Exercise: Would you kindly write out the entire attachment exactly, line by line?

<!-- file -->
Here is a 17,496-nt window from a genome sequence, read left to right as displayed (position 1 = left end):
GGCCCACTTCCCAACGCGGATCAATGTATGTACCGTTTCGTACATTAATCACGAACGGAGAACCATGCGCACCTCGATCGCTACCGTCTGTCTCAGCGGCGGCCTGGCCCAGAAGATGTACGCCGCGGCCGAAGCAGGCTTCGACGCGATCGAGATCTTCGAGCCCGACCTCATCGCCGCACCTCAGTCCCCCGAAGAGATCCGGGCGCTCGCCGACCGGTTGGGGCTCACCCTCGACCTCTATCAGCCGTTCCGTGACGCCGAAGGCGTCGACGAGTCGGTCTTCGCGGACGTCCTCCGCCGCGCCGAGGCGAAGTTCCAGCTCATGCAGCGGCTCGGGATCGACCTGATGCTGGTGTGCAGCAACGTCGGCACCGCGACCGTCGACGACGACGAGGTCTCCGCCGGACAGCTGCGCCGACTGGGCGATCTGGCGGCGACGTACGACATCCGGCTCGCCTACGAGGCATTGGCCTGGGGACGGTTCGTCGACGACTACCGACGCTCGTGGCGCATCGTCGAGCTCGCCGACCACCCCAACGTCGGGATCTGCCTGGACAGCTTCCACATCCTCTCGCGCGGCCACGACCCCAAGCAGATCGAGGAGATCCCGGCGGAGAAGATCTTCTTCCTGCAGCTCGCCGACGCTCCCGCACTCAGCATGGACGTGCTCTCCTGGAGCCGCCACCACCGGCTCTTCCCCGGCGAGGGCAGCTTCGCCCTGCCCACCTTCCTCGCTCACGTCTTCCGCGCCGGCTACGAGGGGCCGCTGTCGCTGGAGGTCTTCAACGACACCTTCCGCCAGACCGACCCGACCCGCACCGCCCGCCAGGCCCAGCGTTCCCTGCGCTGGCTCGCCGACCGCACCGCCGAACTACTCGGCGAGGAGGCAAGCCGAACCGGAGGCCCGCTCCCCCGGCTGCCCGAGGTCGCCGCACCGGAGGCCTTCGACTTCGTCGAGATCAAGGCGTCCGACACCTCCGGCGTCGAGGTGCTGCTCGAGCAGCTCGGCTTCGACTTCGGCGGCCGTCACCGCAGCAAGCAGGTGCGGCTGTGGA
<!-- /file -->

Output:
Here is a 17,496-nt window from a genome sequence, read left to right as displayed (position 1 = left end):
GGCCCACTTCCCAACGCGGATCAATGTATGTACCGTTTCGTACATTAATCACGAACGGAGAACCATGCGCACCTCGATCGCTACCGTCTGTCTCAGCGGCGGCCTGGCCCAGAAGATGTACGCCGCGGCCGAAGCAGGCTTCGACGCGATCGAGATCTTCGAGCCCGACCTCATCGCCGCACCTCAGTCCCCCGAAGAGATCCGGGCGCTCGCCGACCGGTTGGGGCTCACCCTCGACCTCTATCAGCCGTTCCGTGACGCCGAAGGCGTCGACGAGTCGGTCTTCGCGGACGTCCTCCGCCGCGCCGAGGCGAAGTTCCAGCTCATGCAGCGGCTCGGGATCGACCTGATGCTGGTGTGCAGCAACGTCGGCACCGCGACCGTCGACGACGACGAGGTCTCCGCCGGACAGCTGCGCCGACTGGGCGATCTGGCGGCGACGTACGACATCCGGCTCGCCTACGAGGCATTGGCCTGGGGACGGTTCGTCGACGACTACCGACGCTCGTGGCGCATCGTCGAGCTCGCCGACCACCCCAACGTCGGGATCTGCCTGGACAGCTTCCACATCCTCTCGCGCGGCCACGACCCCAAGCAGATCGAGGAGATCCCGGCGGAGAAGATCTTCTTCCTGCAGCTCGCCGACGCTCCCGCACTCAGCATGGACGTGCTCTCCTGGAGCCGCCACCACCGGCTCTTCCCCGGCGAGGGCAGCTTCGCCCTGCCCACCTTCCTCGCTCACGTCTTCCGCGCCGGCTACGAGGGGCCGCTGTCGCTGGAGGTCTTCAACGACACCTTCCGCCAGACCGACCCGACCCGCACCGCCCGCCAGGCCCAGCGTTCCCTGCGCTGGCTCGCCGACCGCACCGCCGAACTACTCGGCGAGGAGGCAAGCCGAACCGGAGGCCCGCTCCCCCGGCTGCCCGAGGTCGCCGCACCGGAGGCCTTCGACTTCGTCGAGATCAAGGCGTCCGACACCTCCGGCGTCGAGGTGCTGCTCGAGCAGCTCGGCTTCGACTTCGGCGGCCGTCACCGCAGCAAGCAGGTGCGGCTGTGGA